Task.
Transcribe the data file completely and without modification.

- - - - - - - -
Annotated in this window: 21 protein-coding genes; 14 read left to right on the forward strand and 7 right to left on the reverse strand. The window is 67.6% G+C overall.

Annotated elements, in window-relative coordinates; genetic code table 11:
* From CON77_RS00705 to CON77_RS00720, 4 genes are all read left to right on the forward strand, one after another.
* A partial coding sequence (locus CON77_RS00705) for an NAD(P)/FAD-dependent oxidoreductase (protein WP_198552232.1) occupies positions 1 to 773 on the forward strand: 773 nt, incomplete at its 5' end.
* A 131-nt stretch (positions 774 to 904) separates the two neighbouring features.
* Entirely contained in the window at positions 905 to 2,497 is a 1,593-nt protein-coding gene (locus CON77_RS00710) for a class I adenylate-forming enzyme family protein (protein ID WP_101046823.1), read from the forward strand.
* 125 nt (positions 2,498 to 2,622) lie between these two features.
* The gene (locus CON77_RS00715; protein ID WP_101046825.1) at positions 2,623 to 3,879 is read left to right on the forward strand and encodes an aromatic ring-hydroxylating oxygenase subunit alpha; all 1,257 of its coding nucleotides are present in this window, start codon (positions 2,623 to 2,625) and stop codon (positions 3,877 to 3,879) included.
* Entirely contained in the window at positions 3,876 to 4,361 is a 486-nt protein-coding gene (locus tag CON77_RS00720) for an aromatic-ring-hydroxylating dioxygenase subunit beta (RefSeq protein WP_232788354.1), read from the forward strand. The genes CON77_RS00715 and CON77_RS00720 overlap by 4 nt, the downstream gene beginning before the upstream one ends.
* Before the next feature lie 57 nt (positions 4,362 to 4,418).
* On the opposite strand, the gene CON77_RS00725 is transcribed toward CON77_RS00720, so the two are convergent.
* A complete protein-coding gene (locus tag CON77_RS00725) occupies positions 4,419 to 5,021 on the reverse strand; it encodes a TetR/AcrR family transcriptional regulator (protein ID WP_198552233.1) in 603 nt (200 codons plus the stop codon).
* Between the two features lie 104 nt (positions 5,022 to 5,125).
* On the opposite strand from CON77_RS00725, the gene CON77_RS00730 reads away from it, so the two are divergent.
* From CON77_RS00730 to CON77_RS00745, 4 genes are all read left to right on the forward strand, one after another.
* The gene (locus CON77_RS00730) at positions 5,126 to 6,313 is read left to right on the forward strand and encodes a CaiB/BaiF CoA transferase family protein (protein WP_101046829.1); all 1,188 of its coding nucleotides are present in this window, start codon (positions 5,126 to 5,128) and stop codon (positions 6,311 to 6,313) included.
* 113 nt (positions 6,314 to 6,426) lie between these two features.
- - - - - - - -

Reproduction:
Annotated in this window: 21 protein-coding genes; 14 read left to right on the forward strand and 7 right to left on the reverse strand. The window is 67.6% G+C overall.

Annotated elements, in window-relative coordinates; genetic code table 11:
* From CON77_RS00705 to CON77_RS00720, 4 genes are all read left to right on the forward strand, one after another.
* A partial coding sequence (locus CON77_RS00705) for an NAD(P)/FAD-dependent oxidoreductase (protein WP_198552232.1) occupies positions 1 to 773 on the forward strand: 773 nt, incomplete at its 5' end.
* A 131-nt stretch (positions 774 to 904) separates the two neighbouring features.
* Entirely contained in the window at positions 905 to 2,497 is a 1,593-nt protein-coding gene (locus CON77_RS00710) for a class I adenylate-forming enzyme family protein (protein ID WP_101046823.1), read from the forward strand.
* 125 nt (positions 2,498 to 2,622) lie between these two features.
* The gene (locus CON77_RS00715; protein ID WP_101046825.1) at positions 2,623 to 3,879 is read left to right on the forward strand and encodes an aromatic ring-hydroxylating oxygenase subunit alpha; all 1,257 of its coding nucleotides are present in this window, start codon (positions 2,623 to 2,625) and stop codon (positions 3,877 to 3,879) included.
* Entirely contained in the window at positions 3,876 to 4,361 is a 486-nt protein-coding gene (locus tag CON77_RS00720) for an aromatic-ring-hydroxylating dioxygenase subunit beta (RefSeq protein WP_232788354.1), read from the forward strand. The genes CON77_RS00715 and CON77_RS00720 overlap by 4 nt, the downstream gene beginning before the upstream one ends.
* Before the next feature lie 57 nt (positions 4,362 to 4,418).
* On the opposite strand, the gene CON77_RS00725 is transcribed toward CON77_RS00720, so the two are convergent.
* A complete protein-coding gene (locus tag CON77_RS00725) occupies positions 4,419 to 5,021 on the reverse strand; it encodes a TetR/AcrR family transcriptional regulator (protein ID WP_198552233.1) in 603 nt (200 codons plus the stop codon).
* Between the two features lie 104 nt (positions 5,022 to 5,125).
* On the opposite strand from CON77_RS00725, the gene CON77_RS00730 reads away from it, so the two are divergent.
* From CON77_RS00730 to CON77_RS00745, 4 genes are all read left to right on the forward strand, one after another.
* The gene (locus CON77_RS00730) at positions 5,126 to 6,313 is read left to right on the forward strand and encodes a CaiB/BaiF CoA transferase family protein (protein WP_101046829.1); all 1,188 of its coding nucleotides are present in this window, start codon (positions 5,126 to 5,128) and stop codon (positions 6,311 to 6,313) included.
* 113 nt (positions 6,314 to 6,426) lie between these two features.